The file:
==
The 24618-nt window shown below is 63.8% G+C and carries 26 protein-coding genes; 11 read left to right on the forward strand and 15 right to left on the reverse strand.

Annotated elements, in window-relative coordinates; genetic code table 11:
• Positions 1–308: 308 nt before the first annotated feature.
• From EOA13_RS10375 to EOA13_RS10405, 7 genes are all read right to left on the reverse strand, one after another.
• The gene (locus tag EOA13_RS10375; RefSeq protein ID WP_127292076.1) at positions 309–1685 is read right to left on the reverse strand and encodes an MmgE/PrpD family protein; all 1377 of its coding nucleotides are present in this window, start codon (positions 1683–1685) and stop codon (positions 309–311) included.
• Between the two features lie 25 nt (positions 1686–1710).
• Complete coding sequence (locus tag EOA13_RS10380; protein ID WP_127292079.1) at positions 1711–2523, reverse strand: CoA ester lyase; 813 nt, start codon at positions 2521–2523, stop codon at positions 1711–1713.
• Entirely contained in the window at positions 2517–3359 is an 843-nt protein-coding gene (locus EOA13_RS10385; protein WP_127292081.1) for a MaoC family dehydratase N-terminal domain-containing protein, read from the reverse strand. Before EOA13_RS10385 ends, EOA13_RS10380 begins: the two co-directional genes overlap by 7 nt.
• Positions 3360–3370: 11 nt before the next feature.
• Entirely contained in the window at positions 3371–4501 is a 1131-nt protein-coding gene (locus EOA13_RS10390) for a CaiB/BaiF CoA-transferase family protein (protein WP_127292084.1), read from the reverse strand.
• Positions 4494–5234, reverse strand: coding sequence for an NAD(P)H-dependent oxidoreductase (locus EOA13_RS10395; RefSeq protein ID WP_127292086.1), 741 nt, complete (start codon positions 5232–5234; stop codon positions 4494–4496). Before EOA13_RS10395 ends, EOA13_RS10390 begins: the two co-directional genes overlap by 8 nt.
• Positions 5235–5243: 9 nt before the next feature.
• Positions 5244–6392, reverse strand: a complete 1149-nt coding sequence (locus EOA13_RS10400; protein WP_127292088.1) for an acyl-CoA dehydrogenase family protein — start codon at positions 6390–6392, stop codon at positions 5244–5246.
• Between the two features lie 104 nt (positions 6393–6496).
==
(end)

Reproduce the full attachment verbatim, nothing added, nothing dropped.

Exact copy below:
The 24618-nt window shown below is 63.8% G+C and carries 26 protein-coding genes; 11 read left to right on the forward strand and 15 right to left on the reverse strand.

Annotated elements, in window-relative coordinates; genetic code table 11:
• Positions 1–308: 308 nt before the first annotated feature.
• From EOA13_RS10375 to EOA13_RS10405, 7 genes are all read right to left on the reverse strand, one after another.
• The gene (locus tag EOA13_RS10375; RefSeq protein ID WP_127292076.1) at positions 309–1685 is read right to left on the reverse strand and encodes an MmgE/PrpD family protein; all 1377 of its coding nucleotides are present in this window, start codon (positions 1683–1685) and stop codon (positions 309–311) included.
• Between the two features lie 25 nt (positions 1686–1710).
• Complete coding sequence (locus tag EOA13_RS10380; protein ID WP_127292079.1) at positions 1711–2523, reverse strand: CoA ester lyase; 813 nt, start codon at positions 2521–2523, stop codon at positions 1711–1713.
• Entirely contained in the window at positions 2517–3359 is an 843-nt protein-coding gene (locus EOA13_RS10385; protein WP_127292081.1) for a MaoC family dehydratase N-terminal domain-containing protein, read from the reverse strand. Before EOA13_RS10385 ends, EOA13_RS10380 begins: the two co-directional genes overlap by 7 nt.
• Positions 3360–3370: 11 nt before the next feature.
• Entirely contained in the window at positions 3371–4501 is a 1131-nt protein-coding gene (locus EOA13_RS10390) for a CaiB/BaiF CoA-transferase family protein (protein WP_127292084.1), read from the reverse strand.
• Positions 4494–5234, reverse strand: coding sequence for an NAD(P)H-dependent oxidoreductase (locus EOA13_RS10395; RefSeq protein ID WP_127292086.1), 741 nt, complete (start codon positions 5232–5234; stop codon positions 4494–4496). Before EOA13_RS10395 ends, EOA13_RS10390 begins: the two co-directional genes overlap by 8 nt.
• Positions 5235–5243: 9 nt before the next feature.
• Positions 5244–6392, reverse strand: a complete 1149-nt coding sequence (locus EOA13_RS10400; protein WP_127292088.1) for an acyl-CoA dehydrogenase family protein — start codon at positions 6390–6392, stop codon at positions 5244–5246.
• Between the two features lie 104 nt (positions 6393–6496).